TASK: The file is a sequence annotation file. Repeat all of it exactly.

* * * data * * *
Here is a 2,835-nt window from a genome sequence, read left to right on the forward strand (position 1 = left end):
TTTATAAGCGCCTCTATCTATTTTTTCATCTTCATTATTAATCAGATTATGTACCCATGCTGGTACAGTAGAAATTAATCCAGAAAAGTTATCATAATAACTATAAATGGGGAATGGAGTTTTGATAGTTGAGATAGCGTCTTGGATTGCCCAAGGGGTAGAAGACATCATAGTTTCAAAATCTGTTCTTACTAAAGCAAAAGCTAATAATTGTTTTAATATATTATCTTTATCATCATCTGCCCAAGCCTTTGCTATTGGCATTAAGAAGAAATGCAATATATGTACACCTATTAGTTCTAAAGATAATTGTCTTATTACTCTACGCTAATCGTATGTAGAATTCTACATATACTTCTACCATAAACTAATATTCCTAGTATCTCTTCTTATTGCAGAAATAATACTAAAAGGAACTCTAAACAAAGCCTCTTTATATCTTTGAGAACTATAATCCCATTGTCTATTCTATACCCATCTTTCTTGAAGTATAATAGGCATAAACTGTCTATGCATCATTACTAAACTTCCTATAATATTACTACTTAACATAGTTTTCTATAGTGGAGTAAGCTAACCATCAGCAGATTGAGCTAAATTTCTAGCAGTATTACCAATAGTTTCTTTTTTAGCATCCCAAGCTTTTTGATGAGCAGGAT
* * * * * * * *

Here is a 2,835-nt window from a genome sequence, read left to right on the forward strand (position 1 = left end):
TTTATAAGCGCCTCTATCTATTTTTTCATCTTCATTATTAATCAGATTATGTACCCATGCTGGTACAGTAGAAATTAATCCAGAAAAGTTATCATAATAACTATAAATGGGGAATGGAGTTTTGATAGTTGAGATAGCGTCTTGGATTGCCCAAGGGGTAGAAGACATCATAGTTTCAAAATCTGTTCTTACTAAAGCAAAAGCTAATAATTGTTTTAATATATTATCTTTATCATCATCTGCCCAAGCCTTTGCTATTGGCATTAAGAAGAAATGCAATATATGTACACCTATTAGTTCTAAAGATAATTGTCTTATTACTCTACGCTAATCGTATGTAGAATTCTACATATACTTCTACCATAAACTAATATTCCTAGTATCTCTTCTTATTGCAGAAATAATACTAAAAGGAACTCTAAACAAAGCCTCTTTATATCTTTGAGAACTATAATCCCATTGTCTATTCTATACCCATCTTTCTTGAAGTATAATAGGCATAAACTGTCTATGCATCATTACTAAACTTCCTATAATATTACTACTTAACATAGTTTTCTATAGTGGAGTAAGCTAACCATCAGCAGATTGAGCTAAATTTCTAGCAGTATTACCAATAGTTTCTTTTTTAGCATCCCAAGCTTTTTGATGAGCAGGAT